AS220 Main Stage & AS220 Project Space
In the Project Space:
One Brown Suitcase
Opening reception on Gallery Night, 15 March
A presentation/performance will take place from 5:30-7:30pm
For the most part, my childhood in The Bronx is broken up into a couple of significant events and memories lined with inklings of hope, a new beginning, the start of a new life and the end of another. Old pictures much like memories have the ability to take us back to a place and time, a specific moment that while we get a glimpse of, we don’t have access to and for the matter, never might have had access to begin with. Recently I discovered all of what my mother has left of the time she spent In The Bronx and my childhood there. My sister’s baby shower. A family party. My fifth birthday; my mothers journey to America; literal glimpses at a history that is many times only explained through one image. All of that history loosely packed in one brown suitcase.
Sarah Rose Lejeune
there, not here
In the essay Nostalgia and Its Discontents, the theorist Svetlana Boym identifies “nostalgia” in two parts: “nostos” and “algia.” Boym defines nostos as a “rebuilding of the lost home” or “a patching of memory gaps.” Algia is longing itself, a “desperate and wistful delay of homecoming.”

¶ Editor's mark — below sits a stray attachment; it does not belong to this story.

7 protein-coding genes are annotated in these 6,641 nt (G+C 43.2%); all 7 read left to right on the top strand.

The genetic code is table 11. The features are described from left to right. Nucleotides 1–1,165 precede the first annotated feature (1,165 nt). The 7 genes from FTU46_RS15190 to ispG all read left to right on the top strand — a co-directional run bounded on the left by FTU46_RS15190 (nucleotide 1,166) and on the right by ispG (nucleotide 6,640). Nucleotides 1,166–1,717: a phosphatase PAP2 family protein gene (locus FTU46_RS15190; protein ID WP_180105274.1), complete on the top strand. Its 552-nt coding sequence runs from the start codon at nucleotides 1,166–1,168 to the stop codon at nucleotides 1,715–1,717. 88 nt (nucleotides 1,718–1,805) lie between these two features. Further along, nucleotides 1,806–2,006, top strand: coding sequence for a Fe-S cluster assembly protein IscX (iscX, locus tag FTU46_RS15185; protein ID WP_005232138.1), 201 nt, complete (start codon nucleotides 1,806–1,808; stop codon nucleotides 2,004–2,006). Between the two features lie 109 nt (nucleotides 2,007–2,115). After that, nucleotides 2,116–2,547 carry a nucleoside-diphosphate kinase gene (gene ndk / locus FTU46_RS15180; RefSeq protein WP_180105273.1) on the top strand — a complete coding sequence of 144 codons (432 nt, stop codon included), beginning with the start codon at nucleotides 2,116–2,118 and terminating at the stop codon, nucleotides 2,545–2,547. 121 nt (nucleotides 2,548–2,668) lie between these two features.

Sarah Rose’s sculptures are quietly humorous meditations on said nostalgia.
Working with handwoven cloth, cast silk, and enameled copper, SR chooses materials that reference human imprint. Textiles saturate daily life—cloth is present in spaces as intimate as bed sheets, as private as curtains, and as transitory as the seats on a bus. These sculptures are interpretations of familiar architectural fragments—cushions, windows, fences. They ask what these household objects have seen, where they lead, and what it means for them to be lost and found.
This work show in “there, not here” articulates the relationship between experience and memory, balancing a somewhat contradictory desire for completeness with patience for things not quite formed.